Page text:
The Sunday Mail
ON September 19, the European Union (EU) released a press statement indicating that it had formally communicated its intention to suspend its US$5 million financial support to the Zimbabwe Electoral Commission (ZEC).
Richard Runyararo Mahomva
However, it has emerged that the EU had contributed US$4,7m (£3,7m), and from that, a paltry US$1 million had been used since 2022.
The donation was part of a United Nations Development Programme (UNDP) pool fund being managed by ZEC.
The EU donation was scheduled to last until December 2024.
The sensationalist sentiment caused by that statement exaggerates the importance of EU donations to ZEC, and yet Treasury makes a tenfold contribution to ZEC’s operations every year outside the five-year election cycle and the few circumstantially imposed by-elections.
ZEC’s operations will not crumble because the EU withdrew its US$4,7 million donation, which was meant to support ZEC over a period of two years.
One wonders if it was even necessary for the EU to announce this withdrawal of funding, as if it had announced its initial support to ZEC in 2022.
I submit that the dramatisation of this withdrawal is a sequel to the antagonist (mis)representation of the 2023 election credibility in the EU observer report.
I further present that the EU’s stance is part of its traditional post-land reform demonisation of Zimbabwe and ZANU PF.
The EU’s position is an expression of its frustration to ZANU PF’s victory instead of its preferred party.
The EU cited “… concerns raised by several international Electoral Observation Missions (EOMs) regarding the independence and transparency of ZEC during the 2023 harmonised elections.”
In the pre-election period, the EU pledged to be part of the UNDP donor cohort targeting enhancing “ZEC’s institutional and technical capabilities to fulfil its constitutional mandate”.
The EU sent its observers for the 2023 harmonised election.
As expected, the EU observer mission produced a report which suggested that the outcome of the election was not credible.
The EU has perennially majored on perceived irregularities associated with our elections.
Their blatant anti-ZANU PF election observer reportage has legitimatised the usually unmerited claims of electoral fraud.
This has been the consistent post-land reform constructivism of our electoral terrain.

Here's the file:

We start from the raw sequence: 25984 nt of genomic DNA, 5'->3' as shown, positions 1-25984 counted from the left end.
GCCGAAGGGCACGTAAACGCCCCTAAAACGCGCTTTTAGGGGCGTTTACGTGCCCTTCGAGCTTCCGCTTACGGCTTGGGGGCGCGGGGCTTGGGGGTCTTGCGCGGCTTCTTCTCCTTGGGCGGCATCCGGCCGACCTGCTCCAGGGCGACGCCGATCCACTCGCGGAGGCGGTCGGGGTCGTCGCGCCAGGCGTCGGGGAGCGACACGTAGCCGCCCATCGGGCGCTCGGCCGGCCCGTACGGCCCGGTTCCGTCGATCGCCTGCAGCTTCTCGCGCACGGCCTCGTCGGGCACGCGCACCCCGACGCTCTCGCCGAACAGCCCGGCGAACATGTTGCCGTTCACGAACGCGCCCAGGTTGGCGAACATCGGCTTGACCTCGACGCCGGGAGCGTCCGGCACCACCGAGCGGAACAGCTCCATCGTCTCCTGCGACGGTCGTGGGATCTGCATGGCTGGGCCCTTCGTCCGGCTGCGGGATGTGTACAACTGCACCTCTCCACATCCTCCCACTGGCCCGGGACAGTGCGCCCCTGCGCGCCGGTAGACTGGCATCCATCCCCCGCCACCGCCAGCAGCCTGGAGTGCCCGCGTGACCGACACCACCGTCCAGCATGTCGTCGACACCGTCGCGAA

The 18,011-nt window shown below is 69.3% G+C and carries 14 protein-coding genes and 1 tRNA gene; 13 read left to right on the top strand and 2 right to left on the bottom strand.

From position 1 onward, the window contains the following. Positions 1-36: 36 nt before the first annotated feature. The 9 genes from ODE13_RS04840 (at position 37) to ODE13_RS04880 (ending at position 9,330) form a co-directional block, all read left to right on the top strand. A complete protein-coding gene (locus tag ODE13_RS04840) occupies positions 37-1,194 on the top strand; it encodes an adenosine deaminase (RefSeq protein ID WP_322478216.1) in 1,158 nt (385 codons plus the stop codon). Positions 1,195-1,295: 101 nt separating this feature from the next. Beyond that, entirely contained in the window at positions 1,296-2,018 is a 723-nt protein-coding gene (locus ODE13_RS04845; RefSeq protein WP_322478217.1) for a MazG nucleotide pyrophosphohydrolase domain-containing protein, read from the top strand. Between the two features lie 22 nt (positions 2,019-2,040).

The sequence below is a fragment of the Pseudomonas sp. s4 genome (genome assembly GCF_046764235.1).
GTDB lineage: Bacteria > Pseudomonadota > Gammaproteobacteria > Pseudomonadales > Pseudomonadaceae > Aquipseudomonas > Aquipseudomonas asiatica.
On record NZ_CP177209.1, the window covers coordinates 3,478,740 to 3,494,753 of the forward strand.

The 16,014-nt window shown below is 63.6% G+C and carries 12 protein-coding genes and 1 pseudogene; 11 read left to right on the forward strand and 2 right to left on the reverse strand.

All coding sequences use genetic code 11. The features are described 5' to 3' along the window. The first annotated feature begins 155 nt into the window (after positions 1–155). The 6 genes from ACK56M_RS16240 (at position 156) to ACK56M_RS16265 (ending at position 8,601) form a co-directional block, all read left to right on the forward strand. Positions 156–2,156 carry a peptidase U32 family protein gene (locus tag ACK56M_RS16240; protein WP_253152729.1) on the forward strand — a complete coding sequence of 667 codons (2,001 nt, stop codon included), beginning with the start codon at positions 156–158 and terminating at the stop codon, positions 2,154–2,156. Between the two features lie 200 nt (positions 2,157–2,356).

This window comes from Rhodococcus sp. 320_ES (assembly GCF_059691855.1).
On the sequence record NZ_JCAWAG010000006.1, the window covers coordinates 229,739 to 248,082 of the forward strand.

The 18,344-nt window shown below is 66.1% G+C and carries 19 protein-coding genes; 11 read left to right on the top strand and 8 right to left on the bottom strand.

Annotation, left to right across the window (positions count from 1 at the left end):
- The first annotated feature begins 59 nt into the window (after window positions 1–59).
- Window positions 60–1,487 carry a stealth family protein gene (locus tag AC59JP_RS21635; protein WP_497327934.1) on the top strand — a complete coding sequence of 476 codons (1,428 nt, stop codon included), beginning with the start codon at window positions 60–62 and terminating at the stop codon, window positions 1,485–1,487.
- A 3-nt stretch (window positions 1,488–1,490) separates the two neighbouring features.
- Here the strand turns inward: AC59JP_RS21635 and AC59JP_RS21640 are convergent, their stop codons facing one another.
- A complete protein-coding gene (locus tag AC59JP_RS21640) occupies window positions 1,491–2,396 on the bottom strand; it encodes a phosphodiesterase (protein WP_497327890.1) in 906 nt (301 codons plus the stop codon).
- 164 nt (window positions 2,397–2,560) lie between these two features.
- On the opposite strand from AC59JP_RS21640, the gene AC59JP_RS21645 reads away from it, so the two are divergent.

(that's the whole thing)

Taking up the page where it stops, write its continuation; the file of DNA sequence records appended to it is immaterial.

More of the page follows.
Manufacturing Zim’s electoral crisis: Lessons from 2018
In 2018, the EU’s election report broadly reflected the polemic sentiment of the then MDC-Alliance, which suffered drastic factional degeneration thereafter and emerged as the Citizens Coalition for Change led by Advocate Nelson Chamisa in the run-up to the 2023 election.
The August 1 violence was solely blamed on the State’s reaction to the MDC-A organised violence in the streets of Harare.
Conceding to the discourse of disproportionate violence, largely driven by the West and its native proxies, President Mnangagwa’s administration immediately called for the establishment of the Motlanthe Commission.
This was against the logical need to prosecute the MDC-A officials, who to this day remain principal suspects for organising the illegal and violent August 1 riots.
The MDC-A propaganda-induced and hired protestors, who were joined by unsuspecting citizens, demanded ZEC announcement of election results a day after the election.
This was in direct violation of the statutory stipulated timeline for that process to occur.
Owing to that mischief and in the interest of political expedience, six innocent souls lost their lives (may their souls rest in eternal patriotic peace).
ZANU PF was blamed for this unfortunate development, which was used to discredit its victory, notwithstanding President Mnangagwa’s leniency, as he could have taken advantage of his incumbency to ensure that organisers of the August 1 violence were arrested.
Our sin of decolonising property rights
I make reference to this case in point to illustrate the extent to which the so-called international community has incessantly applied selective amnesia in the service of discrediting ZANU PF and protagonising the opposition.